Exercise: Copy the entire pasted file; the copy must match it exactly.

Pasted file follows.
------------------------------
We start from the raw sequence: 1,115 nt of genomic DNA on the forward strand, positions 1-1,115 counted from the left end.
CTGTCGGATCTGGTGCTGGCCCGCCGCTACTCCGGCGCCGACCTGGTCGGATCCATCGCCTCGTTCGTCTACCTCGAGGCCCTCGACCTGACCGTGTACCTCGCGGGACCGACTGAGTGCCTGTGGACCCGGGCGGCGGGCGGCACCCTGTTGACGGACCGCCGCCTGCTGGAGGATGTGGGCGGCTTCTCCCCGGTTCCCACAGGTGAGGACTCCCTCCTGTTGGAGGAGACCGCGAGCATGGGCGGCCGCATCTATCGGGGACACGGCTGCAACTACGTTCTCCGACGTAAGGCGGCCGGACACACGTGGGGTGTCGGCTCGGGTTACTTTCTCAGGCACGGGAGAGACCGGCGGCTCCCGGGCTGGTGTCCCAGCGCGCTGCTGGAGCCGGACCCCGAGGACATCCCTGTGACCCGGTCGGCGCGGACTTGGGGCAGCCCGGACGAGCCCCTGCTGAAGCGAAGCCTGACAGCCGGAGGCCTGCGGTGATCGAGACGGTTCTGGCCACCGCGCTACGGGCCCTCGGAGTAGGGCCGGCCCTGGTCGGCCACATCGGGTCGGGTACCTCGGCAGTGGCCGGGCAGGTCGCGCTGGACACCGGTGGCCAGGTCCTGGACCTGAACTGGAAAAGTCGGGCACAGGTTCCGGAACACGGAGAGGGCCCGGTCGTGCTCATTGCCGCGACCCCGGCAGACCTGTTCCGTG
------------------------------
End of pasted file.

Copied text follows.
We start from the raw sequence: 1,115 nt of genomic DNA on the forward strand, positions 1-1,115 counted from the left end.
CTGTCGGATCTGGTGCTGGCCCGCCGCTACTCCGGCGCCGACCTGGTCGGATCCATCGCCTCGTTCGTCTACCTCGAGGCCCTCGACCTGACCGTGTACCTCGCGGGACCGACTGAGTGCCTGTGGACCCGGGCGGCGGGCGGCACCCTGTTGACGGACCGCCGCCTGCTGGAGGATGTGGGCGGCTTCTCCCCGGTTCCCACAGGTGAGGACTCCCTCCTGTTGGAGGAGACCGCGAGCATGGGCGGCCGCATCTATCGGGGACACGGCTGCAACTACGTTCTCCGACGTAAGGCGGCCGGACACACGTGGGGTGTCGGCTCGGGTTACTTTCTCAGGCACGGGAGAGACCGGCGGCTCCCGGGCTGGTGTCCCAGCGCGCTGCTGGAGCCGGACCCCGAGGACATCCCTGTGACCCGGTCGGCGCGGACTTGGGGCAGCCCGGACGAGCCCCTGCTGAAGCGAAGCCTGACAGCCGGAGGCCTGCGGTGATCGAGACGGTTCTGGCCACCGCGCTACGGGCCCTCGGAGTAGGGCCGGCCCTGGTCGGCCACATCGGGTCGGGTACCTCGGCAGTGGCCGGGCAGGTCGCGCTGGACACCGGTGGCCAGGTCCTGGACCTGAACTGGAAAAGTCGGGCACAGGTTCCGGAACACGGAGAGGGCCCGGTCGTGCTCATTGCCGCGACCCCGGCAGACCTGTTCCGTG